Artificial intelligence has been enhancing the online shopping experience for some time: Put a new outfit in a shopping cart, and the store’s website suggests the perfect accessories as well as another outfit you didn’t know you needed. Start looking at a new flat-screen television and a reminder pops up that you also need HDMI cables and a TV mounting kit.
Now AI is increasingly making its way to in-store settings. The final installment in the NRF NXT webinar series explored AI’s role in retail. While robots and algorithms aren’t going to take over the world (at least not anytime soon), AI can help human experts do their jobs more efficiently.
Building customer relationships
At Neiman Marcus Group, AI, analytics and machine learning play key roles in helping the company build long-term relationships with its customers.
Styling and lookbooks were previously done manually — which is hard to scale across many customers and stores. When a customer makes a purchase now, AI categorizes order attributes such as size, color, pattern, brand, occasion, seasonality and lifestyle. These categories are entered into the AI environment, where they are overlaid with current customer data (such as purchase history).
Sales associates in stores feel empowered with better insights and a better understanding of their customers’ needs. For example, AI might provide sales associates with a repeat shopper’s age, lifestyle and style preferences.
“We could … offer the right content to the right customers at the right time,” said Hongpei Zhang, vice president, customer insights and advanced analytics at Neiman Marcus Group. “It’s really about that whole relationship, the journey and engagement.”
One size doesn’t fit all
The vision around The Yes was the idea of building a store around every user. According to CTO and co-founder Amit Aggarwal, most ecommerce experiences are “one-size-fits-all.” Using machine learning and AI, The Yes has built a store that is different for every user.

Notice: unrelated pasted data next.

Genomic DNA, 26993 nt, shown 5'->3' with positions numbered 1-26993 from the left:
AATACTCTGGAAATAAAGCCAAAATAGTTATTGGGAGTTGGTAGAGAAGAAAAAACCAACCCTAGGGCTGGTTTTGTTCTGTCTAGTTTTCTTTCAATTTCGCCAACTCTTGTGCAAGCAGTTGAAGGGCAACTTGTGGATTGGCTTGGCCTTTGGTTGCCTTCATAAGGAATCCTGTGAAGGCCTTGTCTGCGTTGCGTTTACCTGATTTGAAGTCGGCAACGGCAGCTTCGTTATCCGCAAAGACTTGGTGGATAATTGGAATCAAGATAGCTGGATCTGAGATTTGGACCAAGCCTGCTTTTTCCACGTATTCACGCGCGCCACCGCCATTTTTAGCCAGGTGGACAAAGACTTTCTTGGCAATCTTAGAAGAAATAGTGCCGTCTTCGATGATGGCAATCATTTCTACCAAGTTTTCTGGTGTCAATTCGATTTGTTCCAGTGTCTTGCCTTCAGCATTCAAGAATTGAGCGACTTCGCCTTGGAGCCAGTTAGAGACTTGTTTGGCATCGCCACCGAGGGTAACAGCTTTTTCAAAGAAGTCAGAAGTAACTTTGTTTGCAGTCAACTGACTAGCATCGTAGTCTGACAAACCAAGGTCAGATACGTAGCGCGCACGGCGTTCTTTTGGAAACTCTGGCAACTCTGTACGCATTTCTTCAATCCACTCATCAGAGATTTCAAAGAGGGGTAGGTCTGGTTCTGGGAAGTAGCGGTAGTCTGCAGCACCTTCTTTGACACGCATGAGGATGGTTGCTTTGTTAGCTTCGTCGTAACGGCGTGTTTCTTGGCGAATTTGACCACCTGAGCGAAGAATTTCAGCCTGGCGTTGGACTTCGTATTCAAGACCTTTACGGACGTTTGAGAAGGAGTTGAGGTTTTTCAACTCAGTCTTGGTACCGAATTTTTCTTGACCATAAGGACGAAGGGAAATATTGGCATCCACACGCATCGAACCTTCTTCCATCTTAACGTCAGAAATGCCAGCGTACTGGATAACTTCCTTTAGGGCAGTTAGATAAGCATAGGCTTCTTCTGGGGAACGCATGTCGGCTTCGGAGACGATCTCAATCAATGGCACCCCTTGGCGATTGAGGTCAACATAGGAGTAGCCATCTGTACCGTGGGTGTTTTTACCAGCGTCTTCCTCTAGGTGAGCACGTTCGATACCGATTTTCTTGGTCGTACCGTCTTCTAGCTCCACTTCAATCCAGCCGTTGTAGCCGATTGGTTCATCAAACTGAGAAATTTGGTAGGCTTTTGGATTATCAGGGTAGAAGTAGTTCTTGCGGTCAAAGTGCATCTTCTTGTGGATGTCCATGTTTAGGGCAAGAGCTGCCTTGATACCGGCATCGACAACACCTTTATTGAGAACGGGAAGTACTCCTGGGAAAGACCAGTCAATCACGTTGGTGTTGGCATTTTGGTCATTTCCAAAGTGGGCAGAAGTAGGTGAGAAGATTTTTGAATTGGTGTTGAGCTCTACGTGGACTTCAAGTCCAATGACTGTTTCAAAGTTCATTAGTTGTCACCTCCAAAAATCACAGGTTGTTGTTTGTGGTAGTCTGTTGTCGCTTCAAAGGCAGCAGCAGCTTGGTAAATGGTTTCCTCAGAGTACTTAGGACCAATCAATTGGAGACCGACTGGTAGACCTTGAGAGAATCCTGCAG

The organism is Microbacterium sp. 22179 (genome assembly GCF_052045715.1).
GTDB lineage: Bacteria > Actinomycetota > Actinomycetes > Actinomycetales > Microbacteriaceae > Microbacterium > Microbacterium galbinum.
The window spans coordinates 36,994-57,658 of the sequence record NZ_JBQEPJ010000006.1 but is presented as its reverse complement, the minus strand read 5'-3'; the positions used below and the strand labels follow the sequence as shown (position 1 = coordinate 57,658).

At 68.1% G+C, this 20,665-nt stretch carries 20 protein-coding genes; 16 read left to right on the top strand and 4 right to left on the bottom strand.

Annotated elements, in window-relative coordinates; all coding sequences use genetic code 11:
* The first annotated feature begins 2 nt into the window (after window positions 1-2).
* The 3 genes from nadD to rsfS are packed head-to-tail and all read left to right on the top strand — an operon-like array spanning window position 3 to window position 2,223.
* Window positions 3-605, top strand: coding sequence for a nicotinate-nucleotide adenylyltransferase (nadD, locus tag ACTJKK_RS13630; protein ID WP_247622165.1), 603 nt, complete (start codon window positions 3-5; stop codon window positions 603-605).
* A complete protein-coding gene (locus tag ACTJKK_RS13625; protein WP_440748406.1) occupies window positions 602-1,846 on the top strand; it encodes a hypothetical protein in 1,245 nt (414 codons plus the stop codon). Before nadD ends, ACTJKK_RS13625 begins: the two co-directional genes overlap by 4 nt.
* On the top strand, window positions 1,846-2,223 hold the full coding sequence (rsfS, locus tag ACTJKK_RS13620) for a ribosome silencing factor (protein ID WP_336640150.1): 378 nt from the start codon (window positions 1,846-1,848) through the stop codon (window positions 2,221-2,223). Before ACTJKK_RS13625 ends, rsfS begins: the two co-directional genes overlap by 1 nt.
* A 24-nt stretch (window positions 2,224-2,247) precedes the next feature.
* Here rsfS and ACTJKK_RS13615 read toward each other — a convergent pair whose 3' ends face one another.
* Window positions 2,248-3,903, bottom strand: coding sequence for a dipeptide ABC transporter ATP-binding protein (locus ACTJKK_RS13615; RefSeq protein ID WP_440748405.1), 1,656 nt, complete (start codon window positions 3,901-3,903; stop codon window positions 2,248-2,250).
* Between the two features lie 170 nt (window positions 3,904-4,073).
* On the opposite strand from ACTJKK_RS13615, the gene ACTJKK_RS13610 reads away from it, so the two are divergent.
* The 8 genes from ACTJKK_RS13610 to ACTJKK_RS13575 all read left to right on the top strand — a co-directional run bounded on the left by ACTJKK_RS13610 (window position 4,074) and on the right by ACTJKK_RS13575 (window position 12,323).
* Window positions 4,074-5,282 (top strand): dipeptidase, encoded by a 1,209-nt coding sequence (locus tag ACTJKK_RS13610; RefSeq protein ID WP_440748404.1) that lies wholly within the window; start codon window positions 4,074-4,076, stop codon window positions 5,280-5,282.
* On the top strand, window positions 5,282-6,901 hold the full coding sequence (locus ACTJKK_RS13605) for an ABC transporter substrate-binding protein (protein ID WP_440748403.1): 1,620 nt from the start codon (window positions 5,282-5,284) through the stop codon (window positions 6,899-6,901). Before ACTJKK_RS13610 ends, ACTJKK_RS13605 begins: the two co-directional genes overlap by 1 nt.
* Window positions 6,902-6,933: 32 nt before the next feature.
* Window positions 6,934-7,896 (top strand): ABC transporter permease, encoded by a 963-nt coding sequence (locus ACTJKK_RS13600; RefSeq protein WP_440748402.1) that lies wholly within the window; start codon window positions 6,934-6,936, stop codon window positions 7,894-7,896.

Noting the misconception that AI is meant to solve problems, Aggarwal said his company views it as a way to deeply understand customers’ changing needs, have a conversation with them and make the user feel understood.
While many believe that large amounts of data are required to use AI, The Yes believes that personalization is possible with small amounts of information.
“As we’ve built The Yes and as we’ve built our product, we’ve challenged those kinds of conventional ways of thinking about personalization and how AI applies to that,” Aggarwal said, “and we’ve tried to change that.”
Learning product attributes
With a large selection of products but limited brand signals that resonate with customers, machine learning and AI help Wayfair products find their way to customers’ homes. Wayfair uses artificial intelligence not only to learn product DNA (such as color or style) but also to better understand what customers are looking for.
Visual search helps Wayfair shoppers who have a hard time describing what they’re looking for, while augmented reality gives customers the ability to see items in their space — which helps them imagine owning it.
Fiona Tan, global head of customer and supplier technology at Wayfair, said the fashion and home categories are innovative facets of the retail industry — but they are challenging.
“A lot of things don’t just neatly fit into a particular bucket,” she said. “A particular piece of furniture is probably a certain percentage minimalist, a certain percentage modern, et cetera. So, you’re really using AI models to train them on … the product DNA.”
Optimizing the supply chain
Amazon sees the potential for AI in back-office capabilities — which naturally translates into improving the customer experience. When thinking about the supply chain, AI can be used in forecasting, demand planning, assortment, allocation optimization and return optimization. It also can help determine the most optimal and sustainable packaging.
“When you’re shipping billions of packages every year and working with tens of millions of products, you can’t do it in that manual process,” said Steve Gurney, head of worldwide general merchandise at Amazon Web Services. “You really have to use the power of AI and the power of the cloud to do it at scale.”
Instead of packaging items in large Amazon boxes, over half of shipments are sent using flexible mailers. If the packaging provided by the supplier is sufficient, some items are sent with no additional packaging. Through artificial intelligence, Amazon hopes to use boxes and bulk packaging in only 15 percent of shipments by 2030.
AI is a tool, not an outcome
The sky’s the limit for AI; the technology has limitless capabilities in helping shape the future of online and in-store shopping. When asked about the future applications of AI, panelists suggested real-time personalization, data democratization, and utilizing vision and voice to power customer experiences.
However, Jason Goldberg, chief commerce strategy officer at Publicis Groupe and moderator of the NRF NXT webinar, stressed that AI itself is not the end.
"You’re setting your goal to use AI, and I like to remind people that AI is not an outcome. Artificial intelligence is a tool that we would use to achieve an outcome,” he said. “I think it’s much smarter to start an initiative to achieve a particular outcome. And certainly, it’s going to be the case that there are a lot of great outcomes in retail that can be helped by AI.”